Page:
of lime. The largest shaft is 7 feet. They are all close together, within 100 yards, and about the same level: nowhere else could I find any. It cannot be doubted that the layers of fine sandstone have quietly been deposited between a clump of trees which were fixed by their roots. The sandstone rests on lava, is covered by a great bed apparently about 1,000 feet thick of black augitic lava, and over this there are at least 5 grand alternations of such rocks and aqueous sedimentary deposits, amounting in thickness to several thousand feet. I am quite afraid of the only conclusion which I can draw from this fact, namely that there must have been a depression in the surface of the land to that amount. But neglecting this consideration, it was a most satisfactory support of my presumption of the Tertiary (I mean by Tertiary, that the shells of the period were closely allied, or some identical, to those which now live, as in the lower beds of Patagonia) age of this eastern chain. A great part of the proof must remain upon my ipse dixit of a mineralogical resemblance with those beds whose age is known, and the character of which resemblance is to be subject to infinite variation, passing from one variety to another by a concretionary structure. I hardly expect you to believe me, when it is a consequence of this view that granite, which forms peaks of a height probably of 14,000 feet, has been fluid in the Tertiary period; that strata of that period are altered by its heat, and are traversed by dykes from the mass. That these strata have also probably undergone an immense depression, that they are now inclined at high angles and form regular or complicated anticlinal lines. To complete the climax and seal your disbelief, these same sedimentary strata and lavas are traversed by VERY NUMEROUS, true metallic veins of iron, copper, arsenic, silver and gold, and these can be traced to the underlying granite. A gold mine has been worked close to the clump of silicified trees. If when you see my specimens, sections and account, you should think that there is pretty strong presumptive evidence of the above facts, it appears very important; for the structure, and size of this chain will bear comparison with any in the world, and that this all should have been produced in so very recent a period is indeed wonderful. In my own mind I am quite convinced of the reality of this. I can anyhow most conscientiously say that no previously formed conjecture warped my judgment. As I have described so did I actually observe the facts. But I will have some mercy and end this most lengthy account of my geological trip.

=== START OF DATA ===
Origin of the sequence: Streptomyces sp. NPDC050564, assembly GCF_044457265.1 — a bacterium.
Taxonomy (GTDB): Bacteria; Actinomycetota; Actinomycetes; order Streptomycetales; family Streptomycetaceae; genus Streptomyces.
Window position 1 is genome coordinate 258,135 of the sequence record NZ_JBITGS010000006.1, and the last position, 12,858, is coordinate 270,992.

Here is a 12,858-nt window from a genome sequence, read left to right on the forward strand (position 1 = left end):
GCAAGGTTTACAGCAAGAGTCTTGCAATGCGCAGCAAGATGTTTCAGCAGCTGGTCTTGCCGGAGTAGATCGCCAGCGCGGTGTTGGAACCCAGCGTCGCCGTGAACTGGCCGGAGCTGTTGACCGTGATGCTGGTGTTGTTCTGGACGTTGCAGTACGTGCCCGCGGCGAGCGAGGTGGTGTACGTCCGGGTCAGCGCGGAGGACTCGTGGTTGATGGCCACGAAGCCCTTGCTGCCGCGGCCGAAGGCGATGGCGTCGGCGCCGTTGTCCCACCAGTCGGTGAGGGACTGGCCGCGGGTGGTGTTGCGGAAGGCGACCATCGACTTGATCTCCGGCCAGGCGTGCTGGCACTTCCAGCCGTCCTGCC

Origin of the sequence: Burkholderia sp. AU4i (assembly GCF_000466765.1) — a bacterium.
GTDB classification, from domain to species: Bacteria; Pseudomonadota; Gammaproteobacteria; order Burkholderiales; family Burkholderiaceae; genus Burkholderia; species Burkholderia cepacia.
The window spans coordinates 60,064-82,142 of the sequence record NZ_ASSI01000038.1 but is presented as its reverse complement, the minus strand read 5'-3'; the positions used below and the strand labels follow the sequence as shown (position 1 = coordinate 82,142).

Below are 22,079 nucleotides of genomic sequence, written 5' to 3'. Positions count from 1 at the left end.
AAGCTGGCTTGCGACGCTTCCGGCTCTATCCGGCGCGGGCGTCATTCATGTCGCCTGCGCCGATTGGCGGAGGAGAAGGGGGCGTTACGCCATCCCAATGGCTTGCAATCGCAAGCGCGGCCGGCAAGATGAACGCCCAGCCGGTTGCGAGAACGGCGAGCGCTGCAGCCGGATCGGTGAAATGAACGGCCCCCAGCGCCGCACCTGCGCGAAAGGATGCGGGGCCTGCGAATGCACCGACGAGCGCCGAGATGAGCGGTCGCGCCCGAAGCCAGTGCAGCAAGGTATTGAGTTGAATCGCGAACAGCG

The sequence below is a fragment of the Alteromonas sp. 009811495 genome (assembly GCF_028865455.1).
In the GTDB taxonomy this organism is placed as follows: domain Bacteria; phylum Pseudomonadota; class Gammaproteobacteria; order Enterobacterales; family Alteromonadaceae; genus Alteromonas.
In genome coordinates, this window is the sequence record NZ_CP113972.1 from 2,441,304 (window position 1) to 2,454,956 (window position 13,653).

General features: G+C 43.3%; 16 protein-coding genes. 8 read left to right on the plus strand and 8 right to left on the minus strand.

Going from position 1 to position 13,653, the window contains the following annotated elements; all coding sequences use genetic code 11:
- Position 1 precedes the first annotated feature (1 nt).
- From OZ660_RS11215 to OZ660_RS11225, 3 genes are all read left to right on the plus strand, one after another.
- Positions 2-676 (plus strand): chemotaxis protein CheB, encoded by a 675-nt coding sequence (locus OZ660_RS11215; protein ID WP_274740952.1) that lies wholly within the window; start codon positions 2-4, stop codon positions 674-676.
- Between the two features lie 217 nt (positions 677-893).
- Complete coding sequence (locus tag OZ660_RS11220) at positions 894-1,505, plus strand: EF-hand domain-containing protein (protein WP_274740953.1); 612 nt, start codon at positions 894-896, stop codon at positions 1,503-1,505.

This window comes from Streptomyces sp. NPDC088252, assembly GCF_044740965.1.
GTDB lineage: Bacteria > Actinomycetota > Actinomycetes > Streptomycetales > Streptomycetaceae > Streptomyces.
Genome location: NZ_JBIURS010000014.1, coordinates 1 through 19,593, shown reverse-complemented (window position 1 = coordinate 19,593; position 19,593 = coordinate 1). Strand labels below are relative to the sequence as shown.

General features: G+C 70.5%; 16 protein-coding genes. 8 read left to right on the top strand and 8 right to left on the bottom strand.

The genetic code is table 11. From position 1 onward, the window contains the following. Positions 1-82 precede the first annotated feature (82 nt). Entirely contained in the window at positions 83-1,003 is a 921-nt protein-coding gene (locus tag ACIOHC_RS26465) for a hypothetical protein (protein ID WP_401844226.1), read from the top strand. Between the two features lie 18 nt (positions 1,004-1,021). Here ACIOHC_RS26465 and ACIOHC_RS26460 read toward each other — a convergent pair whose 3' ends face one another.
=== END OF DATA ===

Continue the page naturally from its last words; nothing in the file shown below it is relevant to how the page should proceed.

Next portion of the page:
On some of the large patches of perpetual snow, I found the famous red snow of the Arctic countries; I send with this letter my observations and a piece of paper on which I tried to dry some specimens. If the fact is new and you think it worth while, either yourself examine them or send them to whoever has described the specimens from the north and publish a notice in any of the periodicals. I also send a small bottle with two lizards, one of them is viviparous as you will see by the accompanying notice. A M. Gay--a French naturalist--has already published in one of the newspapers of this country a similar statement and probably has forwarded to Paris some account; as the fact appears singular would it not be worth while to hand over the specimens to some good lizardologist and comparative anatomist to publish an account of their internal structure? Do what you think fit.

This letter will go with a cargo of specimens from Coquimbo. I shall write to let you know when they are sent off. In the box there are two bags of seeds, one [from the] valleys of the Cordilleras 5,000-10,000 feet high, the soil and climate exceedingly dry, soil very light and stony, extremes in temperature; the other chiefly from the dry sandy Traversia of Mendoza 3,000 feet more or less. If some of the bushes should grow but not be healthy, try a slight sprinkling of salt and saltpetre.

Charles Darwin

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